It would be easy to dismiss The Way, Way Back as a formulaic, indie coming-of-age film. In fact, in a lot of ways it is. It was pleasantly surprising to find that, while this was the case, The Way, Way Back somehow pulls at all the right heartstrings and makes you care much more so than any other formulaic, indie coming-of-age film that has come down the pipeline in recent years.
Through it, the screenwriters allow their story and their characters to shine, trusting them to raise the film past its limits. Even with this, however, the film would have likely felt boringly contrived if not for incredible performances. Never has such a typical film with typical characters been so elevated by incredible acting.
Steve Carrell plays the mom’s boyfriend – a truly dickish, controlling, arrogant man. During the question and answer portion of the premiere, the writers mentioned that they wanted Carrell to play against his normal character. The result was a unique Steve Carrell performance that has further proven his range and talent as an actor. As the villain of the story, Carrell makes the audience really hate him while still making him believable and more than just a caricature.
Toni Collette plays the insecure, slightly desperate mother equally well. While her character, like many, had little to work with in terms of depth, there was no point in which I felt overly sorry for her. Instead, she manages to layer her character with some subtlety, making audiences understand her rather than feel sorry for her.
Allison Janney is incredible as the over-the-top neighbour with nary an appropriate comment to make. While characters like these have often been annoyances in films, Janney infuses her character with such honesty and love that you can’t help but feel like you want to know this person and hang out with her — and you understand why the characters in the film want to as well.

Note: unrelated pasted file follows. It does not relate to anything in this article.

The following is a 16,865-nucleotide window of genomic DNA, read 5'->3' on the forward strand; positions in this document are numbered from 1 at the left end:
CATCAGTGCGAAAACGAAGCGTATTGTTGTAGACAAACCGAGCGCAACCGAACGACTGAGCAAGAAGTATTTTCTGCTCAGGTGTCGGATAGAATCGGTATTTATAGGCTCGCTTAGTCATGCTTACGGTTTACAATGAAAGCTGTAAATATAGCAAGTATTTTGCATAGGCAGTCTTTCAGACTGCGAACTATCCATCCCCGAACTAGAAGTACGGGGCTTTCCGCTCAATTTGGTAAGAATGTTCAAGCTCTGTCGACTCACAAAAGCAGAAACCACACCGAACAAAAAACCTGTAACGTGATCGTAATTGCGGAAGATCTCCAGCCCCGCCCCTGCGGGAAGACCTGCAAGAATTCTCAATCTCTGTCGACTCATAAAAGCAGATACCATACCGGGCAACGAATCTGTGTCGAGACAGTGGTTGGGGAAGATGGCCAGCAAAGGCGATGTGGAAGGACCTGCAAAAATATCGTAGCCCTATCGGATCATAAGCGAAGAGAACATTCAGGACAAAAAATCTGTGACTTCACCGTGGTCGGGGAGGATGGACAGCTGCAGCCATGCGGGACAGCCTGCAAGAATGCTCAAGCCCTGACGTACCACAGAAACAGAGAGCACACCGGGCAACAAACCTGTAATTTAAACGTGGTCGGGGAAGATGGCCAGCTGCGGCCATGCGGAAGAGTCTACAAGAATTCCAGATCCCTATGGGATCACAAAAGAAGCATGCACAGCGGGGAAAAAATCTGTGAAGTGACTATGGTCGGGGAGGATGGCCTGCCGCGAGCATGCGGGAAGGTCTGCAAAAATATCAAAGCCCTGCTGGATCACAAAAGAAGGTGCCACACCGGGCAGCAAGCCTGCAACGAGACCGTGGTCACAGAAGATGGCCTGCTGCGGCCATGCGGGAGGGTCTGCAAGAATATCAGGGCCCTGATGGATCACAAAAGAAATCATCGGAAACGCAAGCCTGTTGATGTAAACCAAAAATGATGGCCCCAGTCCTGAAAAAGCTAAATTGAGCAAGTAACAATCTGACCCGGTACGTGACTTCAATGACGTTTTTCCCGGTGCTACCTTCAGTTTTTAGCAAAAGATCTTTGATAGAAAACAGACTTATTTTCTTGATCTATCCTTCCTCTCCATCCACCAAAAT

Sam Rockwell, as well, plays almost against his typical characters. As the childish water park owner who befriends and mentors young Duncan, Rockwell is brash, untethered, yet always showing a strong moral core. Rockwell’s transition from his comedic persona to his mentorship one was seamless and believable.
While not a unique story by any stretch of the imagination, The Way, Way Back is one of those rare films that manages to do it really, really well. It solidly captures the true coming-of-age story in small-town America with characters that, while not deeply developed, are thoroughly charming, likeable and heartwarming. Striking performances from the four main adults in the cast: Steve Carrell, Toni Collette, Allison Janney and Sam Rockwell help to add gravitas and emotional resonance to this not-to-be-missed summer film.